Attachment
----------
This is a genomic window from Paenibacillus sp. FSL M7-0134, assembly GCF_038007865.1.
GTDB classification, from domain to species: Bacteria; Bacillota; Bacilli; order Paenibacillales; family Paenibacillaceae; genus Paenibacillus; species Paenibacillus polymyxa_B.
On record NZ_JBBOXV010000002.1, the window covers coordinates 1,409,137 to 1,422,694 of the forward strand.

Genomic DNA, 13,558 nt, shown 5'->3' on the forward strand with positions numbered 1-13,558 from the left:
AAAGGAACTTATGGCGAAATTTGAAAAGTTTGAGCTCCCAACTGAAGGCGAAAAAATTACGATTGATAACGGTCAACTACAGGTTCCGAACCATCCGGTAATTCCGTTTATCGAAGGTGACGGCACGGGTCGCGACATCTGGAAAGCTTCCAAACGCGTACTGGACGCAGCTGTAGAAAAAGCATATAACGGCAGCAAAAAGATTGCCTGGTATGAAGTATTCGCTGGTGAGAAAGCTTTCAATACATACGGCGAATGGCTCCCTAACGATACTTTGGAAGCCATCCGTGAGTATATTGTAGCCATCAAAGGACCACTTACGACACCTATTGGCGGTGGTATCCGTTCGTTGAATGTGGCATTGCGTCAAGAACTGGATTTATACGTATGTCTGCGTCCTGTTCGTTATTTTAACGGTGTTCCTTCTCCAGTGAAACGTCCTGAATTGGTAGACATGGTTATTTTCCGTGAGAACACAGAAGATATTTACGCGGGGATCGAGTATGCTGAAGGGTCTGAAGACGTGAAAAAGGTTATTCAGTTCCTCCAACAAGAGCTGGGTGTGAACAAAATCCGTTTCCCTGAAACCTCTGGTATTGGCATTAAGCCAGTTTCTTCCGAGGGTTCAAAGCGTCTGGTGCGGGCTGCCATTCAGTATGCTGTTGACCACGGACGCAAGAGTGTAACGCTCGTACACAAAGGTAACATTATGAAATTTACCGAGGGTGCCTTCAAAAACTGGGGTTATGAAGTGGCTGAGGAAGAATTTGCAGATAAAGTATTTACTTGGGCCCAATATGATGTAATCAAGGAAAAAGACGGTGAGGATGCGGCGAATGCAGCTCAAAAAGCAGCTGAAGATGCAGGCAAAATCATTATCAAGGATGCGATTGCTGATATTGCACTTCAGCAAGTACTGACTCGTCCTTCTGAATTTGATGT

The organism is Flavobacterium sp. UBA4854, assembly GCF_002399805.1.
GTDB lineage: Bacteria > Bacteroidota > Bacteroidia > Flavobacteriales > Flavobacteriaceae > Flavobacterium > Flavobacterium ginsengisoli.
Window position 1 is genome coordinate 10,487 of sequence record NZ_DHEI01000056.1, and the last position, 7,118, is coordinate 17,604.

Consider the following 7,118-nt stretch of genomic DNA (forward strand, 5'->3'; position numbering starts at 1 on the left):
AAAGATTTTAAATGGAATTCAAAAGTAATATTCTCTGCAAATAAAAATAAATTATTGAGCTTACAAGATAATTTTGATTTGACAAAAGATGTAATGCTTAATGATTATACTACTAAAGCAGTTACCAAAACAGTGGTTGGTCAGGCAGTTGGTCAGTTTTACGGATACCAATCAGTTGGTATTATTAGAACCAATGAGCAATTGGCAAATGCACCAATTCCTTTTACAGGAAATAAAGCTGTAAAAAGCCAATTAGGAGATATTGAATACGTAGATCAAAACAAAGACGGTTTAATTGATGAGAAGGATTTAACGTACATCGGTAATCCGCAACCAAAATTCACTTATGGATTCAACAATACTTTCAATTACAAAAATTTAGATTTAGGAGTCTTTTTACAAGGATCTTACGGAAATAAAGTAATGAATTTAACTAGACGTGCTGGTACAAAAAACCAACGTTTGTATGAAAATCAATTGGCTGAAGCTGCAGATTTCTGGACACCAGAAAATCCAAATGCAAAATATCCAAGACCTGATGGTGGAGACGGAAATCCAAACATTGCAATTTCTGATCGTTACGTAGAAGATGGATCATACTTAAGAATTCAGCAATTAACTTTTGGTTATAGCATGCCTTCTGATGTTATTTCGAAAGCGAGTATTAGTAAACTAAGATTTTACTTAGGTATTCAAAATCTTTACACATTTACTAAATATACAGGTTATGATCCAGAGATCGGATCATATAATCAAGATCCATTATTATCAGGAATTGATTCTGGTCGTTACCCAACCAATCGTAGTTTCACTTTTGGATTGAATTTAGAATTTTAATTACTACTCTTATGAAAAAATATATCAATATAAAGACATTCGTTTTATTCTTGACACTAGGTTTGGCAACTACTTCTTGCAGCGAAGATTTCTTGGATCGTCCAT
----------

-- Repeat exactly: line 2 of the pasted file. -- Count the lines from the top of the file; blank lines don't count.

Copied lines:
GTDB classification, from domain to species: Bacteria; Bacillota; Bacilli; order Paenibacillales; family Paenibacillaceae; genus Paenibacillus; species Paenibacillus polymyxa_B.